Note: The free version of Google Earth now supports a basic version of live GPS tracking, but all this info is still relevant.
Here’s the first post in a series on real-time GPS tracking with the free version of Google Earth, starting with the completely free options, next donationware, then finally a couple of paid (but cheap) pieces of shareware.
nmea2kml – Freeware; NMEA interface only
This one takes a bit of work to set up, but once you do, it works – maybe. Just unzip the program to its own directory, then run it from the command line. The first argument in the command line should be the COM port that your GPS is hooked up to, while the second should be an open local port, any open number up to 65000 should work. For example, using the command “nmea2kml 4 82” opened the following window:
where “Notebook” is the name of my computer. The webpage says the default port is 80 if you don’t specify it, but I found you have to specify a port number to get it to work. If you start using this on a regular basis, you can always create a batch file to automate the process.
Now, in Google Earth, create a network link using Add = Network Link. Use the URL given in the window, http://Notebook:82 for the example above. If you’re in motion and want to track your progress, make sure you go to the Properties window for this link, and change the “Refresh” properties to do a periodic time refresh of your position. You’ll get a pushpin marker for your position in GE, and you can zoom to it and change the view as you wish.
The problem for me was while it read the longitude correctly, it dropped the first decimal place for my latitude, and placed me too far north of my actual position. I don’t know whether this is a program bug, or a problem with my NMEA connection. Pity, since in many ways it’s a simple and easy real-time tracker to use. But you may not have the same problem I did – try it and see, and let me know in the comments if it worked for you.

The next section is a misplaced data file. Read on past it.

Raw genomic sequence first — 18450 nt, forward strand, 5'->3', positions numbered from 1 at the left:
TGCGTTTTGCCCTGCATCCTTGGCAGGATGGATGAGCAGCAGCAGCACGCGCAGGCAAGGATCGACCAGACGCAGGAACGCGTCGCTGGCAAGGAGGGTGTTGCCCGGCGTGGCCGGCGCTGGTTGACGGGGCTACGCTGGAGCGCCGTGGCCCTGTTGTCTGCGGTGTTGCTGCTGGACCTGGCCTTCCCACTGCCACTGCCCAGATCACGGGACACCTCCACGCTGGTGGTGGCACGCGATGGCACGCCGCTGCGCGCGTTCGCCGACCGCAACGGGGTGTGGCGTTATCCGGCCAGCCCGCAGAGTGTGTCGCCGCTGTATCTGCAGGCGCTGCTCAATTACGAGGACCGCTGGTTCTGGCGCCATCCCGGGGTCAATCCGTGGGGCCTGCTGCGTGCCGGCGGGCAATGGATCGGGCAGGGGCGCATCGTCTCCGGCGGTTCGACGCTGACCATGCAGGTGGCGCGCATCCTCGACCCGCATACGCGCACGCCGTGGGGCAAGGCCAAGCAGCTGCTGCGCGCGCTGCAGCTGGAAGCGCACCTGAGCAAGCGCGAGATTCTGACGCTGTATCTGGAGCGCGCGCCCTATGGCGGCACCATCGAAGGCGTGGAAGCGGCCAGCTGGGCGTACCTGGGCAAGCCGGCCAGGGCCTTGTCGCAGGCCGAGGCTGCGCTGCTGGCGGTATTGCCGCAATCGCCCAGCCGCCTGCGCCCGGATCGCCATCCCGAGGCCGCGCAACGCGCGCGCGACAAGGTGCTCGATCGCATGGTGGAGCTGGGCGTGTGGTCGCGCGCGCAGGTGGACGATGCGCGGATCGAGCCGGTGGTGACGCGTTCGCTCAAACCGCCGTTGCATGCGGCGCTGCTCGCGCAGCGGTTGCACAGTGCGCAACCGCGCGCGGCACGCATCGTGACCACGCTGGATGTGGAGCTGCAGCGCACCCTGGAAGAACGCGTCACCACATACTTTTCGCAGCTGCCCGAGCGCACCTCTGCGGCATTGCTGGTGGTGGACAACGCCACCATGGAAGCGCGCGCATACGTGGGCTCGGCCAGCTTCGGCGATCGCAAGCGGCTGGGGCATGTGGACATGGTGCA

geepeeyes – Freeware; NMEA only
Run the downloaded file to install the software. geepeeyes looks like it could be a useful program. It can track your current position, and allow you to keep track of where you’ve been. If you’ve gotten driving locations from one location to another, geepeeyes will supposedly read those directions to you using your Windows default text-to-speech voice. Unfortunately, I couldn’t evaluate the software, since I couldn’t get it to work with my GPS. Either it said it couldn’t open the COM port successfully, or it got a position of 0/0 latitude/longitude, and placed me in the South Atlantic off the west coast of Africa (I wasn’t there at the time). Setting some of the parameters also requires you to manually edit a configuration file, which isn’t convenient. If you try it, and get it to work, please post your fix in the comments section.
MeHere – Freeware; NMEA only
No installation – just unzip the files into their own folder, and run it from there.
This is an fun little program; it opens up in a web browser with a Google Maps window showing the SF Bay Area. Make sure you select the COM port your GPS is connected to on the web page, click on the “Recenter Map” link, and it will show you Google Maps for your area, with a pin stuck in your current location.
You can zoom in, and switch to satellite/hybrid views, the standard Google Maps views. Click on the “View In Google Earth” link at the right, open the created kml file in Google Earth, and it will create a live network KML link to your current position, simultaneous with the Google Maps display. Also on the right is a link to your current IP address, along with a port and file designation. If you open up that port on your computer/router/whatever, and give that link to someone else, they may be able to open up a live link to your current position (if you have to ask what that means, you shouldn’t). Altitude, tilt and orientation controls work correctly in Google Earth.
The position plotted is a bit off from the true position, about 25 meters or so for the example I tried, but that may be a Google Maps/Google Earth accuracy issue. You need an active Internet connection for the Google Maps display to work, but the local Google Earth link works fine with cached data. There’s no recording of track data. The program is over a year old, and it doesn’t look as though the author is working on it anymore (though the source code is available). But if you need to use your GPS with both Google Maps and Google Earth, or you need to be able to share your real-time position via a network link, it’s definitely worth a look.